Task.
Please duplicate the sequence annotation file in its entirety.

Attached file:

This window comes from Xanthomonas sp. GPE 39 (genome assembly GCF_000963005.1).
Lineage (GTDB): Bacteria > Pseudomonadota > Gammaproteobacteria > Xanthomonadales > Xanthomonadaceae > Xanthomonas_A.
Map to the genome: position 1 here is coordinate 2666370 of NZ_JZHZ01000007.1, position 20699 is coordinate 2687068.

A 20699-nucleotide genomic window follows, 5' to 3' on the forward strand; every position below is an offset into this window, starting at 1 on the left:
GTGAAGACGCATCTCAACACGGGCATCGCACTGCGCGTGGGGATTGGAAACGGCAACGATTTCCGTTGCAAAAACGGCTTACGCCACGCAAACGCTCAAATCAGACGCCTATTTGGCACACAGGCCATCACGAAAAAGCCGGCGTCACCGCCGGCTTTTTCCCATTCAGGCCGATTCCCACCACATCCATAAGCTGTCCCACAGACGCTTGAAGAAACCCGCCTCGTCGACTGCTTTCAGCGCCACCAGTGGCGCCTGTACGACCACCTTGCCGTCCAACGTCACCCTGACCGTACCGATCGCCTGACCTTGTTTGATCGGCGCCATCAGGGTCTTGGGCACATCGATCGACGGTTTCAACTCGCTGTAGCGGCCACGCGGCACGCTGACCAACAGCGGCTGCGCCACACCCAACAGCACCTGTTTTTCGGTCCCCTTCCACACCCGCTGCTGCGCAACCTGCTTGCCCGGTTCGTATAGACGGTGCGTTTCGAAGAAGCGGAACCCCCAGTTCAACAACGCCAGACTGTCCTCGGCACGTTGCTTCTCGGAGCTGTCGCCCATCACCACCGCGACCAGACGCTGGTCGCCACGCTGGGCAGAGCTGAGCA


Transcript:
This window comes from Xanthomonas sp. GPE 39 (genome assembly GCF_000963005.1).
Lineage (GTDB): Bacteria > Pseudomonadota > Gammaproteobacteria > Xanthomonadales > Xanthomonadaceae > Xanthomonas_A.
Map to the genome: position 1 here is coordinate 2666370 of NZ_JZHZ01000007.1, position 20699 is coordinate 2687068.

A 20699-nucleotide genomic window follows, 5' to 3' on the forward strand; every position below is an offset into this window, starting at 1 on the left:
GTGAAGACGCATCTCAACACGGGCATCGCACTGCGCGTGGGGATTGGAAACGGCAACGATTTCCGTTGCAAAAACGGCTTACGCCACGCAAACGCTCAAATCAGACGCCTATTTGGCACACAGGCCATCACGAAAAAGCCGGCGTCACCGCCGGCTTTTTCCCATTCAGGCCGATTCCCACCACATCCATAAGCTGTCCCACAGACGCTTGAAGAAACCCGCCTCGTCGACTGCTTTCAGCGCCACCAGTGGCGCCTGTACGACCACCTTGCCGTCCAACGTCACCCTGACCGTACCGATCGCCTGACCTTGTTTGATCGGCGCCATCAGGGTCTTGGGCACATCGATCGACGGTTTCAACTCGCTGTAGCGGCCACGCGGCACGCTGACCAACAGCGGCTGCGCCACACCCAACAGCACCTGTTTTTCGGTCCCCTTCCACACCCGCTGCTGCGCAACCTGCTTGCCCGGTTCGTATAGACGGTGCGTTTCGAAGAAGCGGAACCCCCAGTTCAACAACGCCAGACTGTCCTCGGCACGTTGCTTCTCGGAGCTGTCGCCCATCACCACCGCGACCAGACGCTGGTCGCCACGCTGGGCAGAGCTGAGCA